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The Silicon Valley Association of REALTORS® is launching the 2021 SILVAR Leadership Academy. The sessions will start in April and is open to all REALTOR® members of the association who are interested in learning more about how they can make a difference in real estate and grow in their professional and personal lives.

The SILVAR Leadership Academy will be an intensive six-month program. Participants will learn about the REALTOR® association structure of SILVAR, the California Association of REALTORS® and the National Association of REALTORS®, fair housing and implicit bias in real estate, and how local, state and national legislation affects their business and their clients. They will receive “hands-on” training on communicating and conducting meetings effectively, networking with other real estate professionals, resolving conflict situations and building consensus.

The leadership academy is the second part of a Diversity & Inclusion grant which SILVAR has received from NAR. In February the local trade association completed the first part of the grant with a program that focused on “Faces & Voices of Leadership in Real Estate.” The event featured a panel of past and present leaders of multicultural real estate associations and key speakers Santa Clara County Supervisor Otto Lee and Bay East Realtor and community leader Mony Nop. Discussions focused on their leadership roles and experiences.

Joanne Fraser, president of SILVAR, said NAR is working to ensure REALTORS® are active leaders in the fight against bias and discrimination. Last year, NAR began implementing the fair housing “ACT” plan, – which emphasizes Accountability, Culture Change, and Training. As a part of this plan, NAR released a new interactive training platform – Fairhaven – designed to help combat discrimination in the real estate market. In addition, NAR developed an implicit bias training video with strategies to help Realtors override biases in their daily interactions.

“SILVAR is committed to fair housing for all. The Leadership Academy is in step with our goal of inclusion and diversity in housing and within our association,” said Fraser.

The sessions are scheduled for April 15, May 20, June 17, July 15, August 19, from 1:00-4:00 p.m. Additionally, participants will be required to attend C.A.R.’s annual Legislative Day.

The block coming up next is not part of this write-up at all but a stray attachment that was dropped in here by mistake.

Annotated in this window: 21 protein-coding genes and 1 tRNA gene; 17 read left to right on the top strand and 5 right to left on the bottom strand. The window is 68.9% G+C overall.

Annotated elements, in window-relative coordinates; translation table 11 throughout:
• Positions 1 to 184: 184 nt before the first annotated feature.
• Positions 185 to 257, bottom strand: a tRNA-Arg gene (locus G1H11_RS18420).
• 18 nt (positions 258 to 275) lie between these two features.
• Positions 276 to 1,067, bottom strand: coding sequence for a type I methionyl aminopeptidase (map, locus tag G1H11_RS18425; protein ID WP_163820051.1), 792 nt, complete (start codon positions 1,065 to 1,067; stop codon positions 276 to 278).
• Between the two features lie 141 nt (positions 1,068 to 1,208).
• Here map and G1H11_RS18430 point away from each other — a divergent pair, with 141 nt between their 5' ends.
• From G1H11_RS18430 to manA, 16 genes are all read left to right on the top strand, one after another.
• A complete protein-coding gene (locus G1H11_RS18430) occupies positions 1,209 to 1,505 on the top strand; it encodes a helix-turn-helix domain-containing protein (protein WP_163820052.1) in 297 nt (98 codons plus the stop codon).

There is no cost to attend the leadership academy, but attendance in all sessions is required in order to graduate. “If you are interested in learning more about being a volunteer on a committee or district council, this is for you. If you are interested in becoming a better volunteer, this is for you. If you are a member of a SILVAR committee or district council, this is for you,” said Suzanne Yost, who is coordinating the Leadership Academy. Yost is a past SILVAR president and currently chairs SILVAR’s Professional Standards Committee.

SILVAR REALTORS® may access an application to join the program at www.silvar.org. They can also contact Yost at suzanneyost.realtor@gmail.com.

“Faces & Voices of Leadership in Real Estate” held February 25 by the Silicon Valley Association of REALTORS® featured Santa Clara County Supervisor Otto Lee and East Bay REALTOR® Mony Nop, as key speakers, and a panel of leaders from Silicon Valley multicultural real estate associations. They included Chika Mori, 2021 president of the Asian Real Estate Association of America; Mark Taylan, 2021 president of the Filipino American Real Estate Professional Association; Dexter Lat, past president of the Chinese American Real Estate Association; Hilda Ramirez, co-founder of the National Hispanic Organization of Real Estate Associates; Paige Nguyen, 2021 president of the Vietnamese National Association of Real Estate Professionals; and Ketan Jashapara, 2021 president of the Residential Real Estate Council.

The panelists, featured first, discussed their respective leadership roles and views and experiences with diversity and inclusion in real estate. Nguyen said as a leader she has learned “when everyone comes together for the same purpose, we can do great things.”

Taylan said the biggest challenge for all leaders is devoting time to volunteer, but indicated it is worth it. Mori said she is able to meet many amazing real estate professionals, which has helped her be a better REALTOR® and leader.

Lat said leadership has opened many opportunities for his business. Ramirez added it is not enough to get involved with one organization, that being involved with many opens more doors. She said leadership is time consuming, but emphasized, “You get double what you put into it.”

“Real estate professionals from diverse backgrounds have more in common with each other than they realize. Leadership roles develop professional skills, professional networks, enable us to represent our communities, have a voice and, above all, make a difference,” said Jashapara.

The panelists said while leaders from different ethnicities may have to overcome cultural difficulties at the start, they learn to grow. When program participants were polled on whether they felt excluded in association events because of their race or ethnicity, 3 percent said yes and 97 percent said no.

Nop and Lee, both immigrants who came from troubled countries, were able to adapt and succeed in America. A survivor of Cambodia’s Killing Fields, Nop related how he would root through dumpsters at the age of six eating rats and other animals to keep from starving.

“You name it, I’ve eaten it,” said Nop.

Arriving in California from a refugee camp in the Philippines, Nop soon thrived. He served 17 years as a Livermore police officer, then became a REALTOR® and community leader. He is a recipient of the National Association of REALTORS® Good Neighbor award.

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March 2021
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